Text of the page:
In Minnesota, grabbing a person’s backside while clothed is quite alright under the law — even if the victim doesn’t consent. But state lawmakers might be able to change that.
According to CNN, Minnesota lawmakers have proposed a piece of legislation that would change the law so that touching a clothed person’s behind without their permission would no longer be protected by the law.
As it stands, the law says that grabbing someone’s behind without their consent is OK as long as the victim is clothed. By removing the loophole, victims who are groped will be able to get justice.
The bill has already been cleared by the Senate’s Judiciary and Public Safety Finance and Policy Committees. If the bill ends up being signed into law, a person who’s considered guilty of violating the criminal sexual statute, that would include groping a clothed backside, would be slapped with a $3,000 fine and a misdemeanor that could send the person to prison for one year.
But while this move is being considered a win to anybody who believes sexual harassment is wrong, the fact that the state’s law had this loophole in the first place remains a mystery.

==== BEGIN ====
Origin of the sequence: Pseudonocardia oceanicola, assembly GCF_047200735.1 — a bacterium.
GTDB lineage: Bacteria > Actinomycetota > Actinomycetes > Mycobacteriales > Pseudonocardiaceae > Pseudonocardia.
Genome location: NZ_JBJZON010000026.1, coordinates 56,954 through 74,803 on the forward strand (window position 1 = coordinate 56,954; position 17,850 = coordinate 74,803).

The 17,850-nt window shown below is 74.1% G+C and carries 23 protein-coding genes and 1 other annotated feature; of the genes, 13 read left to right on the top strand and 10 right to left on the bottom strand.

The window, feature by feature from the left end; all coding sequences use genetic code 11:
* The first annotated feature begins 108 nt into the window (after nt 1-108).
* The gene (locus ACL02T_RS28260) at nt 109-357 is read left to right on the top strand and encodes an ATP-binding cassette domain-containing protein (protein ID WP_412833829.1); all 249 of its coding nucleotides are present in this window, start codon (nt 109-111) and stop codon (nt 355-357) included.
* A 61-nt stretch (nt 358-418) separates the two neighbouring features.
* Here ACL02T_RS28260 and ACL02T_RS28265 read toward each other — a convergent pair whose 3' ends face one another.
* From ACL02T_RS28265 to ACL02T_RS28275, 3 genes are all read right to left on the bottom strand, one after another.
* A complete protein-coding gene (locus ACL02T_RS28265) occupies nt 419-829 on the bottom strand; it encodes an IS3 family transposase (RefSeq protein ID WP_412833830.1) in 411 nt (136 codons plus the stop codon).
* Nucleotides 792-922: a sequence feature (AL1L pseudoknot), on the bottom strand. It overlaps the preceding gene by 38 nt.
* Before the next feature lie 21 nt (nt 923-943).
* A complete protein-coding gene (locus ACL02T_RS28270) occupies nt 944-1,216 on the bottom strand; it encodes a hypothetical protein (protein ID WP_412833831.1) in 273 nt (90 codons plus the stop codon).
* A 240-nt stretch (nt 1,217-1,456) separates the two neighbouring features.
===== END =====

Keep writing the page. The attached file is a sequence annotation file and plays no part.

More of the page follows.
Some people on Twitter used the opportunity to make a few jokes about a certain politician from Minnesota and his record of touching women inappropriately.
Was this one of Al Franken's excuses?— Alan R. McCartney (@Fasteagle101) March 9, 2018
Does Franken know about this?— John14_15 (@john14_15) March 9, 2018
As CNN reported, the current statute dates back to 1988, and the current exemption may have been put in place to protect football coaches who affectionately pat their players’ clothed behinds, believe it or not.
Regardless of what action the law meant to protect, what’s important is that this bizarre mistake should soon be corrected.
Thumbnail/Banner Credits: Reuters/Lucy Nicholson